The present thesis is on the design, analysis and optimization of fast switching valves for digital hydraulic motors with high power ratings. The need for such high power motors origins in the potential use of hydrostatic transmissions in wind turbine drive trains, as digital hydraulic machines have been shown to improve the overall efficiency and efficient operation range compared to traditional hydraulic machines.

Digital hydraulic motors uses electronically controlled independent seat valves connected to the pressure chambers, which must be fast acting and exhibit low pressure losses to enable efficient operation. These valves are complex components to design, as multiple design aspects are present in these integrated valve units, with conflicting objectives and interdependencies.

A preliminary study on a small scale single-cylinder digital hydraulic pump has initially been conducted. Here, experimental measurements were compared to a corresponding pump model, which included a number of dynamic effects concerning the low pressure seat valve movement and its electro-magnetic actuator. The pump model was found to predict the digital pump response with reasonable accuracy, but this preliminary model included some soft parameters that were not based on known physical quantities.

Having experimental confidence in a small scale unit, attention has been turned towards the design of seat valves for large scale motors. A method for generally setting the valve requirements to obtain high efficiency was developed, where the efficiency was characterized in terms of valve switching time and flow coefficient. A suitable valve topology for large power motors was determined, resulting in annular valve geometry with a moving coil linear actuator. Transient electro-magnetic Finite Element Analysis (FEA) predicted the moving coil actuator to have superior performance compared to state of the art actuator solutions in the field.

Detailed analysis on a pressure chamber in a motor was conducted using transient 3D Computational Fluid Dynamics (CFD) simulation, including dynamic fluid domain boundaries to account for piston and valve movements. This CFD model was found to be able to simulate the chamber response, but suffers from being computationally expensive to run. A simplified lumped parameter model, based on steady CFD results, was developed and shown to compare reasonably well with the more detailed results from the transient CFD model.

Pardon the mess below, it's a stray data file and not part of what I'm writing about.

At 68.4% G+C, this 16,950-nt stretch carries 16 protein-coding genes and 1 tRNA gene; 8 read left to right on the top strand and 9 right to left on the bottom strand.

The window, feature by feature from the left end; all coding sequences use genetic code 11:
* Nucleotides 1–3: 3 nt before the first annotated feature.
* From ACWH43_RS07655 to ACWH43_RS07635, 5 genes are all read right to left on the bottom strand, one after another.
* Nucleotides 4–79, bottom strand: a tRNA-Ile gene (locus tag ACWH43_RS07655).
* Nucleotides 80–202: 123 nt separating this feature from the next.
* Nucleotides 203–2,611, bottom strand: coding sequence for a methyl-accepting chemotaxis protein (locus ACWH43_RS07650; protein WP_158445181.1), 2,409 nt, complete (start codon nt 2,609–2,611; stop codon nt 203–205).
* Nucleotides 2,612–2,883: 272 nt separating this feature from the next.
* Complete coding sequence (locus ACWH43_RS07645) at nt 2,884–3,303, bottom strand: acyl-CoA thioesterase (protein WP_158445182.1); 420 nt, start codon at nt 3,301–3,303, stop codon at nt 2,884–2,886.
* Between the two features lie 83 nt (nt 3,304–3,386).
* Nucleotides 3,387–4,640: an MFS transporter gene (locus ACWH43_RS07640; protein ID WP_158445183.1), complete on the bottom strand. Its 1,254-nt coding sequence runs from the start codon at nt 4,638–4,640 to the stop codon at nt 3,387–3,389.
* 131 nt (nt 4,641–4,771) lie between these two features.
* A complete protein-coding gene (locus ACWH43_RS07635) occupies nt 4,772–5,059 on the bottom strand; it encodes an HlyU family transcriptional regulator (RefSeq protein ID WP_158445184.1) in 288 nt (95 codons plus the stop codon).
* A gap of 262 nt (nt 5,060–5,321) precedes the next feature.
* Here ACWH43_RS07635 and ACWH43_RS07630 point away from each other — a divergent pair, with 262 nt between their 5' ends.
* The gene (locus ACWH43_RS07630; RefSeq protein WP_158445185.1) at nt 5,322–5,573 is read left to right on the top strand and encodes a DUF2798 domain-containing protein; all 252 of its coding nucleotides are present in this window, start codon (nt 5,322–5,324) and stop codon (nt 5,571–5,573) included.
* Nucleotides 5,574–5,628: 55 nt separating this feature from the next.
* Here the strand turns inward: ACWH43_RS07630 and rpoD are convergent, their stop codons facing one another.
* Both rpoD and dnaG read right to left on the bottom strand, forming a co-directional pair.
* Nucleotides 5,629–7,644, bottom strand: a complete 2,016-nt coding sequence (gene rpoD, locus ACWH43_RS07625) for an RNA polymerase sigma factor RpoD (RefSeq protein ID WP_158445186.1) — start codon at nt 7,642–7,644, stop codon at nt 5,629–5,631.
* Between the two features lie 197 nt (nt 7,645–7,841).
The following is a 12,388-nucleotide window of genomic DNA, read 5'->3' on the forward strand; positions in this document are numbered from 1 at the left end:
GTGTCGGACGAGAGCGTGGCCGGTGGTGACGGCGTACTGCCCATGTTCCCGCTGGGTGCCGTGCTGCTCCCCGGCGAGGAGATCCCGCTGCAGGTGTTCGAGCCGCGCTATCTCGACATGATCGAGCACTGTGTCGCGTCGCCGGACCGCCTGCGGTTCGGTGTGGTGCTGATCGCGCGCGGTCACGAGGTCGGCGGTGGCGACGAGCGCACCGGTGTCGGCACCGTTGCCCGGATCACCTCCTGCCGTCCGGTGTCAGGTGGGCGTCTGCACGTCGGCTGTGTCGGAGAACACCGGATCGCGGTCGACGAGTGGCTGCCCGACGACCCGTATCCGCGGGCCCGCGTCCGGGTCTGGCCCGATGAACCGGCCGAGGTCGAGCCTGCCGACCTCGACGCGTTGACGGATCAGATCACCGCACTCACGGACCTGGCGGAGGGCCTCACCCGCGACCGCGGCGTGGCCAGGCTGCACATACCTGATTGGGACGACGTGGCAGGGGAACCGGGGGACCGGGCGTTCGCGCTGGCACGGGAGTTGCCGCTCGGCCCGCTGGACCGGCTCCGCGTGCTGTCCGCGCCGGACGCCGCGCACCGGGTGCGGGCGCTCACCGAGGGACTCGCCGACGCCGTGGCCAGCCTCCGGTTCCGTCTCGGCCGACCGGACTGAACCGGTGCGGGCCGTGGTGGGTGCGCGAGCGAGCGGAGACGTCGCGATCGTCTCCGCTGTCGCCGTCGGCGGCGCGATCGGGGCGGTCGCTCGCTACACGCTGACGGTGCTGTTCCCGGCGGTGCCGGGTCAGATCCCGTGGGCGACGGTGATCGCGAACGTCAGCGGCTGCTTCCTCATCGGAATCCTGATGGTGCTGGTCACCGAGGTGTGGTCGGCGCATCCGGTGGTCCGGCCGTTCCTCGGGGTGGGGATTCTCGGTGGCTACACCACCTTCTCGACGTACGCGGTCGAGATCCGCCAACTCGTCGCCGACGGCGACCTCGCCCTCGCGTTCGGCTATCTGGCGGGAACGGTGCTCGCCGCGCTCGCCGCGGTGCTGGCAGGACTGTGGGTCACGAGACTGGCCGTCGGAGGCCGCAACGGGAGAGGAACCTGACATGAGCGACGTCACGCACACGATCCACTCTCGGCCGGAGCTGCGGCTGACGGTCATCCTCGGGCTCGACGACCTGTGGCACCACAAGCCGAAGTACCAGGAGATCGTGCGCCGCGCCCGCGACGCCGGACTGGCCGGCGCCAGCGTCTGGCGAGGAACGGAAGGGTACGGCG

An optimization method for seat valves suitable for digital hydraulic motors is presented, based on subsequent optimization and analysis of subdomains of the valve. This method includes; an optimization of the plunger and seat geometry based on a structural FEA with contact elements, a flow geometry optimization utilizing steady CFD analysis, valve stiction effects analysis, virtual mass and damping effects modeling based on transient CFD, heat dissipation analysis and an optimization of the actuator based on transient electro-magnetic FEA. The optimization method is shown applied to the selected valve topology, resulting in a well performing seat valve suitable for large scale hydraulic motors based on model predictions.

The valve designed using the above method was manufactured in order to validate the model predictions experimentally, and the transient actuator force response was found experimentally to correspond well with the model predictions. Further experiments are needed, however, to validate all aspects of the valve design.

The research documented in this dissertation has contributed with dimensioning guidelines and topology analysis of seat valves suitable for large scale digital hydraulic motors and detailed analysis methods for the pressure chambers of such machines. In addition, modeling methods of seat valves within this field have been developed, and a design method utilizing these models including optimization of subdomains has been developed and applied.
Original languageEnglish
PublisherDepartment of Energy Technology, Aalborg University
ISBN (Print)978-87-92846-58-7
StatePublished - Nov 2014
Publication categoryResearch